Before the new Sunday, Chinese researcher He Jiankui had used CRISPR genome modification technology to create genetically modified twins. He was little known in scientific circles. But the controversial experiment aimed at making humans potentially HIV-resistant has also placed another actor in the limelight: the CCR5, a molecule of the immune system that he has attempted to invalidate. Here is the scientific logic underlying this choice and its concerns.
What is CCR5?
CCR5 covers the surface of white blood cells, where it acts as a chemokine receptor. These chemical messengers direct different populations of immune cells. HIV, which selectively targets white blood cells, uses CCR5 to stick to and pierce their membranes. The researchers discovered more than 20 years ago that a mutant version of the CCR5 The gene, which lacks 32 base pairs of DNA, prevents HIV from infecting these cells and thus confers a resistance infection. It's this mutant, known as CCR5-δ32– this interests him.
What did he do with CRISPR?
The team used in vitro fertilization to make embryos, then applied CRISPR to these embryos in an attempt to transform the normal CCR5 gene in a mutant that looks like the δ32 version. As explained in an informed consent form for volunteers who participated in this trial, he considered that it was a genetic form of vaccination. "The main goal of this project is to produce infants who can be immunized against the HIV-1 virus," says the form.
Who naturally has the mutation?
Nearly 10% of Europeans and Americans have inherited CCR5-δ32 genes from at least one parent. However, most of these people also have a normal variant and remain just as vulnerable to the AIDS virus as everyone else. But the 1% who inherit mutations from both parents – called homozygotes – are very resistant: studies show that if they are exposed to HIV, they are 100 times less likely to get the infection. (There are rare cases where they have been infected with HIV variants that favor a different chemokine receptor.) Timothy Ray Brown, an HIV-infected man who received a bone marrow transplant in 2007 from Homozygous donor during CCR5-δ32, became the only person cured of HIV infection. The case has added further evidence that crippled receptors provide a solid defense against the virus.
What are the risks of using CRISPR for the CCR5 mutation in human embryos?
CRISPR can make unintended and "off target" changes to the genome, which could theoretically lead to cancers and other health problems.
How well did the CRISPR work in its experience?
There is no published article to review, but he claims that one of the implanted embryos was homozygous for the disturbed CCR5. The other one had only one of the two genes altered. Only the homozygous baby would become potentially resistant to HIV. He presented evidence today that neither one nor the other baby had untargeted mutations, but researchers remain skeptical about the relevance of his analysis.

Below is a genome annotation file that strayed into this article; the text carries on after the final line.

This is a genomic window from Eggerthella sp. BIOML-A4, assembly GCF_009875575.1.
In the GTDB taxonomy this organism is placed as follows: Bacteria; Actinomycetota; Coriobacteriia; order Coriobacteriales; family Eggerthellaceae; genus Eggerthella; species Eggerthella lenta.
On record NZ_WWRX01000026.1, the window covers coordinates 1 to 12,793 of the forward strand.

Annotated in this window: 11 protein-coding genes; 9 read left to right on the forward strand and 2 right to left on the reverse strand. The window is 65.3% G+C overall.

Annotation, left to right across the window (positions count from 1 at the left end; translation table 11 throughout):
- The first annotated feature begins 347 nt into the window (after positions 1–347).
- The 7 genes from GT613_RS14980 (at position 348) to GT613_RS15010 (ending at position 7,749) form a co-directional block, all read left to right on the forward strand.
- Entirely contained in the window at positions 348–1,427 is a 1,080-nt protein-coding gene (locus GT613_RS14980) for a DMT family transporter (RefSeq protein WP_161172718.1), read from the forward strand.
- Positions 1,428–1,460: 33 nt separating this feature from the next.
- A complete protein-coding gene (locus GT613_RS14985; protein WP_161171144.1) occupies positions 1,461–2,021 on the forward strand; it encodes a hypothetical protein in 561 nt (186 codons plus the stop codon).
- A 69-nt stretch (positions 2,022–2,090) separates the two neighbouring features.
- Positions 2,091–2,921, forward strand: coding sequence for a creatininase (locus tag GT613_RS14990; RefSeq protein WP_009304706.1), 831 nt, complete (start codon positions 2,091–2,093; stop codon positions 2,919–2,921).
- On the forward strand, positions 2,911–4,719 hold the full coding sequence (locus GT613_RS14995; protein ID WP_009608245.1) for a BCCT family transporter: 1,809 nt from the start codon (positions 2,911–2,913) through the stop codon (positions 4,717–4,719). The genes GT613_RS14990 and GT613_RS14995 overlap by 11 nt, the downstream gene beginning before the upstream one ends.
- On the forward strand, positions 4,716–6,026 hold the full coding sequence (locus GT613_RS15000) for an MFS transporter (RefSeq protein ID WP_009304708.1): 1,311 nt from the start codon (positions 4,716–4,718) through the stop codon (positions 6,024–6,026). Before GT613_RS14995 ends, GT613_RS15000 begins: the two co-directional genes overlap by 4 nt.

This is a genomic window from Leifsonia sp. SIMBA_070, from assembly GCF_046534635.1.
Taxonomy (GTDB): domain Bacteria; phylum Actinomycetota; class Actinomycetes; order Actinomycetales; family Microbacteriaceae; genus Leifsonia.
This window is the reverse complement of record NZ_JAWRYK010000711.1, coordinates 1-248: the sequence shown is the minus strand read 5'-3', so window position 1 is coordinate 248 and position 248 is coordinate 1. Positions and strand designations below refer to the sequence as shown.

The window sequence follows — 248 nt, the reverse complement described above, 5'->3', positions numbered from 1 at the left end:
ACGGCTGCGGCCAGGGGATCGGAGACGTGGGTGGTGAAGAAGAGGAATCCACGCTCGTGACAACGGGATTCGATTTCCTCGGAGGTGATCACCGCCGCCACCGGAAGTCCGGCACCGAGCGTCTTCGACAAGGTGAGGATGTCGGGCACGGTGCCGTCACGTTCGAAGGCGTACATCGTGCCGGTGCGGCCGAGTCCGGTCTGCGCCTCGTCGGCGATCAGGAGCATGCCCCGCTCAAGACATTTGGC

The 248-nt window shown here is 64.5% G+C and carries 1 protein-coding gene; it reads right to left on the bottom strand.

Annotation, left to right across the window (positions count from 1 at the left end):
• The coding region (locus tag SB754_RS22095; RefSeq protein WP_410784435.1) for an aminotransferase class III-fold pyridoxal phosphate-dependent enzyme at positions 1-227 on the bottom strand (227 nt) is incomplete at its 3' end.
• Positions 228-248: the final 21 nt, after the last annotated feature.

Is it possible that CRISPR has led to mutations that do not paralyze CCR5?
Yes. Mutated genes sometimes still produce functional proteins. He has not yet shown any evidence that the mutated CCR5 in babies was paralyzed, but he said he was considering taking blood samples from infants to try to Infect their cells with HIV.
People who are homozygous for CCR5-δ32 do you suffer from related health problems?
Potentially. For a decade, it seemed like the mutation was not hurting. But researchers have shown in 2005 that West Nile virus is highly lethal in mice that are designed to be homozygous for mutation. Epidemiological studies on West Nile Disease subsequently revealed that humans homozygous for the CCR5 mutation were suffering from a more serious disease and had higher mortality rates from this virus. It is now clear that the unmutated gene regulates trafficking of white blood cells to brains infected with West Nile virus. It therefore probably plays a role in the fight against other infections by similar mechanisms.
How is crippling CCR5 with CRISPR help slow down the HIV / AIDS epidemic?
He claims that his experience meets an "unmet medical need," an ethical principle essential to conducting CRISPR experiments on human embryos that may lead to hereditary changes. It bases its findings on the fact that new rates of HIV infection remain high in many countries; babies exposed to the virus but uninfected (by their mother in utero, during delivery or through breastfeeding) may still have health problems; and many infected people are discriminated against. But this logic has left many researchers on HIV / AIDS to swarm their heads. Even if CRISPR can paralyze safely CCR5 in embryos, it would take a massive campaign of IVF followed by the birth of an unfathomable number of genetically modified babies to have an impact on the epidemic.
Are there any other potential benefits to invalidating CCR5?
The Medical Ethics Approval Application form posted on He's website states that CCR5-δ32 mutations can make people "significantly resistant" to smallpox and cholera. But the scientific support for that is lean.